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March 6 Book Reviews

Charitable Writing: Cultivating Virtue Through Our Words

Charitable Writing: Cultivating Virtue Through Our Words

Richard Hughes Gibson and James Edward Beitler III

Reviewed by: Judith Dinsmore

Charitable Writing: Cultivating Virtue Through Our Words, by Richard Hughes Gibson and James Edward Beitler III. IVP Academic, 2020. Paperback, 248 pages, $15.27 (Amazon). Reviewed by New Horizons managing editor Judith Dinsmore.

The central claim of this book is “that charitable writers listen humbly, argue lovingly, and keep the time of writing hopefully” (13). The authors, professors at Wheaton College, reimagine the writing process as flowing directly from Christian virtue. Building explicitly on James K. A. Smith’s understanding of virtue—that it is developed by imitation and practice—the authors provide examples of how these virtues have undergirded Christians’ approaches to writing before then suggesting ways to practice them.

Their threefold vision has a slow start, as the authors present not only a host of sources from the field of writing and the annals of church tradition, but also a gallery of images from altarpieces, cathedrals, mosaics, and more. As the book progresses, however, it dishes out insights with a free hand, and those insights are sometimes as applicable to pastors, teachers, professional communicators, and even social media users as they are to the authors’ primary audience: writing students. (Questions for classroom use are included.)

Listening humbly, for the authors, includes not just verbal conversation but the written conversation between specialists in any given field. Listening includes “reading with great care” (58). They point out that humility is not a bonus but a necessity if one would receive and learn from criticism. Reading or listening to others’ creations with humility in turn allows the import to settle fully before one responds. The application to the proper posture of a church congregant is an easy jump.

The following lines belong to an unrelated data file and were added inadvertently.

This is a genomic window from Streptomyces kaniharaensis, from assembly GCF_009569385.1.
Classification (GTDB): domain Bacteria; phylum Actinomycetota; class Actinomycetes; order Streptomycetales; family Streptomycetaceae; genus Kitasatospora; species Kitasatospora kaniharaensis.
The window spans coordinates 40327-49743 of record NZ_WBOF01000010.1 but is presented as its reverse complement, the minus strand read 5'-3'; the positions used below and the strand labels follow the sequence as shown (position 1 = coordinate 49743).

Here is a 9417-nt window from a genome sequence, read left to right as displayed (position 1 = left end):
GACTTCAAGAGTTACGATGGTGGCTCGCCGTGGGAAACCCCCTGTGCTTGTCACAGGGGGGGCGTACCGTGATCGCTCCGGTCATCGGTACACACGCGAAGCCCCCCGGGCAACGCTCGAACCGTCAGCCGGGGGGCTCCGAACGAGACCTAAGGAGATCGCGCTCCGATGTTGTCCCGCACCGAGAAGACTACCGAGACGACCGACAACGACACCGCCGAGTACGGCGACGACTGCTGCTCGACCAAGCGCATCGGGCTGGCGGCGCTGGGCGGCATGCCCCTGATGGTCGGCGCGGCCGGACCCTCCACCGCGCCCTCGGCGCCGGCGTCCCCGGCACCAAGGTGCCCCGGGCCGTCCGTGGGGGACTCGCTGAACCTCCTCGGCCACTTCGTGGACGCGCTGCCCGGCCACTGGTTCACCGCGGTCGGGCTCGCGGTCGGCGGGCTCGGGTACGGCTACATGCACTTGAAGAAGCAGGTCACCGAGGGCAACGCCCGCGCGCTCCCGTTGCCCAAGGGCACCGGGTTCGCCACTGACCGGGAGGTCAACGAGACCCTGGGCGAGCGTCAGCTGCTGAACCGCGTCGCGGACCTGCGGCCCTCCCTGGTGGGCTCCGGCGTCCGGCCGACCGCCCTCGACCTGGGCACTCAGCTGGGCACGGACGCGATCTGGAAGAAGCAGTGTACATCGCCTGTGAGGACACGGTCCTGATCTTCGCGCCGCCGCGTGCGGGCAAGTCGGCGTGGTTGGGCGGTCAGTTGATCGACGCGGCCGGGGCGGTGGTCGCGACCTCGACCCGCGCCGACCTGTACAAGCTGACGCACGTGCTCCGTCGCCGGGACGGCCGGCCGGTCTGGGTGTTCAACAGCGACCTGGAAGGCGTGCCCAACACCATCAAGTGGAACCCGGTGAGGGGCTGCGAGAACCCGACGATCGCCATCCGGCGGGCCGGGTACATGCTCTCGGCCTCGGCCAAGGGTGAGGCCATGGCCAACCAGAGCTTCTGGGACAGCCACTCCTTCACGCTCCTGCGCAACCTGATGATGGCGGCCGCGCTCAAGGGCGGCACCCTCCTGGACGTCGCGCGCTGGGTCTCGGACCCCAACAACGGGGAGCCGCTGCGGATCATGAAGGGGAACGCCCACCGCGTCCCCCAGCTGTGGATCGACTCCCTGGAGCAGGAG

The final section, on keeping time hopefully, advocates slowing down the writing process to beget carefulness, and explains that researching, drafting, and revising can all be expressions of hope. This section seems to be responding to the problems of a digital age, but without space to develop those problems, the recommendations appear scattershot.

It is the book’s second section, on loving argument, that is by far the most compelling. The authors claim that our culture’s very concept of argument is misbegotten: “many people understand ‘argument’ in terms of winning and losing, victory and defeat” (84). They challenge writers to develop a new metaphor for argument to replace victory/defeat—a metaphor that flows from a distinctly Christian love, and they offer for consideration the metaphor of feasting. “The cooking that most of us do is not part of a contest. Rather, we labor to nourish our bodies and those of others. Dinner is not won. It is served” (92). Are our words weapons? Or gracious, seasoned with salt? (Col. 4:6).

Few Reformed Christians would question the important role of argument in coming to a better understanding of what is true. But the authors are surely right that demolishing a rhetorical opponent in order to emerge victorious from the word-fight, especially before onlookers, hardly smacks of charity. It looks more like pride.

 

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